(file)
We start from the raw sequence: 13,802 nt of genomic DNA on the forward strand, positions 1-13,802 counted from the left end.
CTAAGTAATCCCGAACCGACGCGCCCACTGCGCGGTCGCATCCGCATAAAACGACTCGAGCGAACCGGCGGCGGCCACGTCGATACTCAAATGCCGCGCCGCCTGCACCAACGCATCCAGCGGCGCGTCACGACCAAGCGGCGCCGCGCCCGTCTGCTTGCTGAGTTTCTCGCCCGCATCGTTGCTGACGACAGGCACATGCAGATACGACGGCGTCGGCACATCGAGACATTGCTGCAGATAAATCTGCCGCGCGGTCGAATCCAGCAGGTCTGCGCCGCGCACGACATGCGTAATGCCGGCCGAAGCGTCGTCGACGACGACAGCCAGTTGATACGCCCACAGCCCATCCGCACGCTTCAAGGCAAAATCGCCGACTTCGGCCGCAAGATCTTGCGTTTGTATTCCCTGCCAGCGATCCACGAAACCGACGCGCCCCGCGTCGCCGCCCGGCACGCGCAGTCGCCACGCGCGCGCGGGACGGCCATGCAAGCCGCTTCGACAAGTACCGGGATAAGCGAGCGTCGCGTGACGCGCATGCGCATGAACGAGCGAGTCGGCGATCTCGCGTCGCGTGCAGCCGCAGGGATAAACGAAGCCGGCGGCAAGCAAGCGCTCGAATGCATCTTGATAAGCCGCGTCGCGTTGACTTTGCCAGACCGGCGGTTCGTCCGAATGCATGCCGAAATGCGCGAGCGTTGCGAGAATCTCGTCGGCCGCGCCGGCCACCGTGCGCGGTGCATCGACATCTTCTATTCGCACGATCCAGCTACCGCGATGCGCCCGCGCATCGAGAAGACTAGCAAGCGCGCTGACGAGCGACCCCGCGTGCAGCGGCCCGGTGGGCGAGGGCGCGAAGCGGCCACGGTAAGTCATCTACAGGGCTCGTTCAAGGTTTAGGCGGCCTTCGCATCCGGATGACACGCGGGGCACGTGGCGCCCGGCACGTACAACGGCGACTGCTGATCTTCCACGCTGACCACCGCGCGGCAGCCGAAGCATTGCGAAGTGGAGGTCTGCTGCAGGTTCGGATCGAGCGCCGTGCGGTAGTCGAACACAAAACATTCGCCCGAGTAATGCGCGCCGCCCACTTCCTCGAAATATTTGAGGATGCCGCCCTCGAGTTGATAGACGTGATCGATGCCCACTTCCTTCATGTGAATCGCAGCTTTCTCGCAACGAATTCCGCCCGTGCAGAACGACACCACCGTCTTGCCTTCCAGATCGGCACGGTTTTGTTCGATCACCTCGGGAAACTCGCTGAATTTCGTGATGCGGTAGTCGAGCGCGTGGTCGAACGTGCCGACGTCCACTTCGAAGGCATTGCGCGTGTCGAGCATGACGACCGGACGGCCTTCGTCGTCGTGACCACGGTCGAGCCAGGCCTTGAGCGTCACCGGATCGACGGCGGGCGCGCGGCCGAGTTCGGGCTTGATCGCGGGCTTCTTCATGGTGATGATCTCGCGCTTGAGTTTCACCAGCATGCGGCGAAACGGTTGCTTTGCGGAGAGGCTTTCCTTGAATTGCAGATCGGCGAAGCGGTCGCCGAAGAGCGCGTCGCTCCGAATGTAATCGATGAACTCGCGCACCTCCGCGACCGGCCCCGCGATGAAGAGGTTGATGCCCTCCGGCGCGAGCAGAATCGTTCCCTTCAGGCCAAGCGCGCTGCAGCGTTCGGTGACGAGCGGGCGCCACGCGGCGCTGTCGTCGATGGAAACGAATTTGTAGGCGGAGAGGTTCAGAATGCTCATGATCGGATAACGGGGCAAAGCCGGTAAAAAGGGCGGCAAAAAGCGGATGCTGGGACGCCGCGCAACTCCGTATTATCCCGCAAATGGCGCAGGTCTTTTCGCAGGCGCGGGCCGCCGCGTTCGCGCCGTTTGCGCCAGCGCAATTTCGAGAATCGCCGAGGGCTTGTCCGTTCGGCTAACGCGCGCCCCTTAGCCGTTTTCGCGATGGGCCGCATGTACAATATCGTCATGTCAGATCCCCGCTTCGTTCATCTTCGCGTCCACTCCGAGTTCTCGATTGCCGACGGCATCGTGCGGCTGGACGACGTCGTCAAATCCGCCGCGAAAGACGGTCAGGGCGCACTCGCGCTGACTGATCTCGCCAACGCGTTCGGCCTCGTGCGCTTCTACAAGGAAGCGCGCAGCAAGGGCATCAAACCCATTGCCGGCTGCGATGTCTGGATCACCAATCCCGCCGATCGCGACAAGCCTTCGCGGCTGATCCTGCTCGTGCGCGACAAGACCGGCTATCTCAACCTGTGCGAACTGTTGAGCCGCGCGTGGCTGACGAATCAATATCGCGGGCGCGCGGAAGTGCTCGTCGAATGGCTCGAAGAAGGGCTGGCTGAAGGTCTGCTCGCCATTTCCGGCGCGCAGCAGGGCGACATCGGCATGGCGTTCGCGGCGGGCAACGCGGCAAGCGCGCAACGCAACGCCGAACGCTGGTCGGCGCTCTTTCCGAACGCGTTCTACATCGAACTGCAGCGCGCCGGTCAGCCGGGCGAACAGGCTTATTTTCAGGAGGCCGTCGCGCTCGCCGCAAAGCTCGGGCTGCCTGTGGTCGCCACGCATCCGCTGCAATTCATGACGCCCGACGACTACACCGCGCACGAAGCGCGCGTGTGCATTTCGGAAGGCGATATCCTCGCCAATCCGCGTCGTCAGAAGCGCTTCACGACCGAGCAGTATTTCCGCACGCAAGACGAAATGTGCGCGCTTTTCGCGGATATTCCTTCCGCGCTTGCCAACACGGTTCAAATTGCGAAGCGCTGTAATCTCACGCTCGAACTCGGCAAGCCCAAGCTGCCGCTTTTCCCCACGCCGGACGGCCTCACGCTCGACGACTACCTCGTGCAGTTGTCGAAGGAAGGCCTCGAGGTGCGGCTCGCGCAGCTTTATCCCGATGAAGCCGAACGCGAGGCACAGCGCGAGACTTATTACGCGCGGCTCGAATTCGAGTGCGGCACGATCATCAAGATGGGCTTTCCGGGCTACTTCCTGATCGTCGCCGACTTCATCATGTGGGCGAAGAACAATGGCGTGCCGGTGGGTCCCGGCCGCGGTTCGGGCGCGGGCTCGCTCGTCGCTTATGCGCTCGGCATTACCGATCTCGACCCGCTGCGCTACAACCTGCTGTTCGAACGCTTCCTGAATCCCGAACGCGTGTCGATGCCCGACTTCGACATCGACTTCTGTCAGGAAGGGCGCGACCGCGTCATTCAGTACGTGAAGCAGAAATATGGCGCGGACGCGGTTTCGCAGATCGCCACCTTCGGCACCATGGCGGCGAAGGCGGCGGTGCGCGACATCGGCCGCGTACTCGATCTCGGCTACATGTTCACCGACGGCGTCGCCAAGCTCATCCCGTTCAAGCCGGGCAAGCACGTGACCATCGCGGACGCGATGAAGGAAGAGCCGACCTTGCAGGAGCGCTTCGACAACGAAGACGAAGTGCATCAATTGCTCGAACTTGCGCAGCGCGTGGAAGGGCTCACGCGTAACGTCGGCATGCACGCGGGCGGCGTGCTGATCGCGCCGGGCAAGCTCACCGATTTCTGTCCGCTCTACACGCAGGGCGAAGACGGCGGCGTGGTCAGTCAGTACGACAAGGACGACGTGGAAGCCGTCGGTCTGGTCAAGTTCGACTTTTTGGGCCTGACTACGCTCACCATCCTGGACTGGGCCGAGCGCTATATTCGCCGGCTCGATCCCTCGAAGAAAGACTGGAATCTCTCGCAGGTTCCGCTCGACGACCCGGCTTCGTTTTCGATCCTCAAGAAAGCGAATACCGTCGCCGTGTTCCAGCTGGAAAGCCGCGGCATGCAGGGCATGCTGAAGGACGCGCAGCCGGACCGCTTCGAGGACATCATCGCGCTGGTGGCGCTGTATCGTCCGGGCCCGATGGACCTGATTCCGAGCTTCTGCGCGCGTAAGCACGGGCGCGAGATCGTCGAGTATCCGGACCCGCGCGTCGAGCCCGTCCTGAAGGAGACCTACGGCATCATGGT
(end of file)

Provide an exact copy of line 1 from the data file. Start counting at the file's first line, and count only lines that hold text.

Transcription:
We start from the raw sequence: 13,802 nt of genomic DNA on the forward strand, positions 1-13,802 counted from the left end.